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|dc.title||Poly(adenosine diphosphate-ribose) polymerase expression in human traumatic brain injury|
|dc.identifier.citation||Ang, B.T.,Yap, E.,Lim, J.,Tan, W.L.,Ng, P.Y.,Ng, I.,Yeo, T.T. (2003-07-01). Poly(adenosine diphosphate-ribose) polymerase expression in human traumatic brain injury. Journal of Neurosurgery 99 (1) : 125-130. ScholarBank@NUS Repository.|
|dc.description.abstract||Object. This study was designed to elucidate the pattern of expression of poly(adenosine diphosphate-ribose) polymerase (PARP) in human pericontusional brain tissue and to correlate these findings with commonly used clinical parameters. Methods. The expression of PARP was ascertained using immunohistochemical studies in eight specimens of human pericontusional brain tissue obtained when the patients underwent craniotomy for mass effect. The following demographic and clinical parameters were also analyzed for each patient: age, sex, postresuscitation Glasgow Coma Scale score (GCS), computerized tomography findings, intracranial pressure (ICP) recordings during the first 24 hours postsurgery, and the time interval from injury to surgery. The authors observed that PARP was present in neurons of pericontusional tissue and that it conformed to two patterns of subcellular localization; it was found either in the nucleus exclusively or in both nuclear and cytoplasmic compartments., They showed that a preponderance of cytoplasmic staining in neurons was significantly correlated with a short time interval from trauma to surgery (≤:5 4 hours). There was no correlation, however, between the subcellular distribution of PARP and clinical parameters such as admission GCS score and ICP readings obtained intra- and postoperatively. Conclusions. As in earlier studies in which it has been suggested that caspase-cleaved PARP translocates to the cytoplasm during apoptosis, the authors' results indicate that apoptosis may predominate in the initial time frame after head injury. This information may well influence the timing of administration of antiapoptotic neuronal salvage agents for adjunctive therapy of head injury in the future.|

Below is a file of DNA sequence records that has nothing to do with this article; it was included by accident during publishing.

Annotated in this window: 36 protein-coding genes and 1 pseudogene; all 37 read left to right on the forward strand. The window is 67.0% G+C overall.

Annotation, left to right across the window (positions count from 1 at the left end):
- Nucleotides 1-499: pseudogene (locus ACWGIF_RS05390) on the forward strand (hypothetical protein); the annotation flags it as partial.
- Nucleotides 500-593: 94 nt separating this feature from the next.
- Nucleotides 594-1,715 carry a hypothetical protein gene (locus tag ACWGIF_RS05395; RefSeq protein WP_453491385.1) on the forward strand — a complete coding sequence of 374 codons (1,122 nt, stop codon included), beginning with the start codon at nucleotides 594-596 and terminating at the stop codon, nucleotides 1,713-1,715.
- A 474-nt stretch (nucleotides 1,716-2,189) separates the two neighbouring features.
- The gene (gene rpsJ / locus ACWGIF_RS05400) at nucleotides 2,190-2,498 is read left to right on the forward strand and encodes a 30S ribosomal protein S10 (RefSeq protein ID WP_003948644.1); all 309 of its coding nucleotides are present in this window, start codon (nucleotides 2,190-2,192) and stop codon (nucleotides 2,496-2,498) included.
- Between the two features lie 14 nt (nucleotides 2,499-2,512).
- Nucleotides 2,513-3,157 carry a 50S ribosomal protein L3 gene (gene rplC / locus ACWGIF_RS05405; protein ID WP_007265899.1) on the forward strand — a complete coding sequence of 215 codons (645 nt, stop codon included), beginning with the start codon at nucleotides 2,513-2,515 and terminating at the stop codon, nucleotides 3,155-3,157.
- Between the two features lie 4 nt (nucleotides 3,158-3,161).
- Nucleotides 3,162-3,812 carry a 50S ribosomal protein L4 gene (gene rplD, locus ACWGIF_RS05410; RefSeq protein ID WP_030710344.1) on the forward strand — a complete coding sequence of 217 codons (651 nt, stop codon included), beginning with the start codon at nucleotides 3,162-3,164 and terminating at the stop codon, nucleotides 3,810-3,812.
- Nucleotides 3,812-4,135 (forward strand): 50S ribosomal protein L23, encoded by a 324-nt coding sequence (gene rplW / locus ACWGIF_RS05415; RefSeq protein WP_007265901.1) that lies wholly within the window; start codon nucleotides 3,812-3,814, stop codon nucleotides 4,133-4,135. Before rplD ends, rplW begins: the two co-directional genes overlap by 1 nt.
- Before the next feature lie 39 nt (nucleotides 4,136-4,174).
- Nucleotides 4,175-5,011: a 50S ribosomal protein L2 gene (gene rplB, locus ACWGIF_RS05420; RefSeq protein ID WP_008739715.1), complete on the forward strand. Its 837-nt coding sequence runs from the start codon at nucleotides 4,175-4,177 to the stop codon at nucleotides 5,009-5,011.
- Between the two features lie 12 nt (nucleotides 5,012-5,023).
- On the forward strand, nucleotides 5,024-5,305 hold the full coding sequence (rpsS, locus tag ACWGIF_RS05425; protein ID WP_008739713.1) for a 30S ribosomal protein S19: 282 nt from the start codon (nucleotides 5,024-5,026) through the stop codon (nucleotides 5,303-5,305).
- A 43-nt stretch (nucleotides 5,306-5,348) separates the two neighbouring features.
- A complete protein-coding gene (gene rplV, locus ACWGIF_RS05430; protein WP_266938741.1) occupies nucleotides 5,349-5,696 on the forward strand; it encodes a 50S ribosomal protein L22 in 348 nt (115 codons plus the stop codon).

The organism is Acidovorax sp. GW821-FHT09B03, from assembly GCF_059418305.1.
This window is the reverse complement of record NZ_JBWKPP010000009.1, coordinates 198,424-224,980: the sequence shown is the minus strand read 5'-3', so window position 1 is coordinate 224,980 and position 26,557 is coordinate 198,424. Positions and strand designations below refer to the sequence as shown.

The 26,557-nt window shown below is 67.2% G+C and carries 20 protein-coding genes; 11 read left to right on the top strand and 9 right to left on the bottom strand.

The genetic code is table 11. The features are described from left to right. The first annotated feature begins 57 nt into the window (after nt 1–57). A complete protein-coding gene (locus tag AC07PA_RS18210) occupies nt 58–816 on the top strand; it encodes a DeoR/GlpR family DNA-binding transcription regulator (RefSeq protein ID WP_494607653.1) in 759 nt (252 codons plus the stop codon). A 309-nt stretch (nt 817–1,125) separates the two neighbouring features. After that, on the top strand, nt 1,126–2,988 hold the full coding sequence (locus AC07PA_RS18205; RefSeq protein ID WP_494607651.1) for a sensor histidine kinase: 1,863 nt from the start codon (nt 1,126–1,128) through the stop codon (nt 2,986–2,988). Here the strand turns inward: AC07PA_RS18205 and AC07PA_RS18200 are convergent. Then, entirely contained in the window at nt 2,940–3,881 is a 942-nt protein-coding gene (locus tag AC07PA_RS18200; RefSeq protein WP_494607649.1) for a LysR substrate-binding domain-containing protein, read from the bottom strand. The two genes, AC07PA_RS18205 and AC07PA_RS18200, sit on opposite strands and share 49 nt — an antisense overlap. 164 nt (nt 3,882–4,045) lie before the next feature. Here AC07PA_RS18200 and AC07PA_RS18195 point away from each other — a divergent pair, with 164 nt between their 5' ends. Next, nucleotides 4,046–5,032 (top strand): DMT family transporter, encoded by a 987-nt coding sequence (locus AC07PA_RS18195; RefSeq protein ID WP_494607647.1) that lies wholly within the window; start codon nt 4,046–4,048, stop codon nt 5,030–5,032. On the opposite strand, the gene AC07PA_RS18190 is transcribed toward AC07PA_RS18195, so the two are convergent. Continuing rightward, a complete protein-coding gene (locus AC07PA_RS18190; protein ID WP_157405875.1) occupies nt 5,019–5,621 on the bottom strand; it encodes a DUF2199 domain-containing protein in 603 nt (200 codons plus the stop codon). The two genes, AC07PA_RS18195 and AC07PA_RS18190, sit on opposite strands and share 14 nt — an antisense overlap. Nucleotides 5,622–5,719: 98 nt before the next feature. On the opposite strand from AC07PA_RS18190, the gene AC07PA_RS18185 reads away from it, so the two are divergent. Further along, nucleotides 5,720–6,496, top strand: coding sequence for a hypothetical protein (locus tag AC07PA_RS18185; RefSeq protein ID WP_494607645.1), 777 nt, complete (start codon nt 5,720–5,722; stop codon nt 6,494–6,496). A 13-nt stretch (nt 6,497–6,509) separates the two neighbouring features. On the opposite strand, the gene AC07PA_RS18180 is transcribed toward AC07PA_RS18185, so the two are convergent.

|dc.subject||Human head injury|
|dc.subject||Poly(adenosine diphosphate-ribose) polymerase|
|dc.description.sourcetitle||Journal of Neurosurgery|
|Appears in Collections:||Staff Publications|
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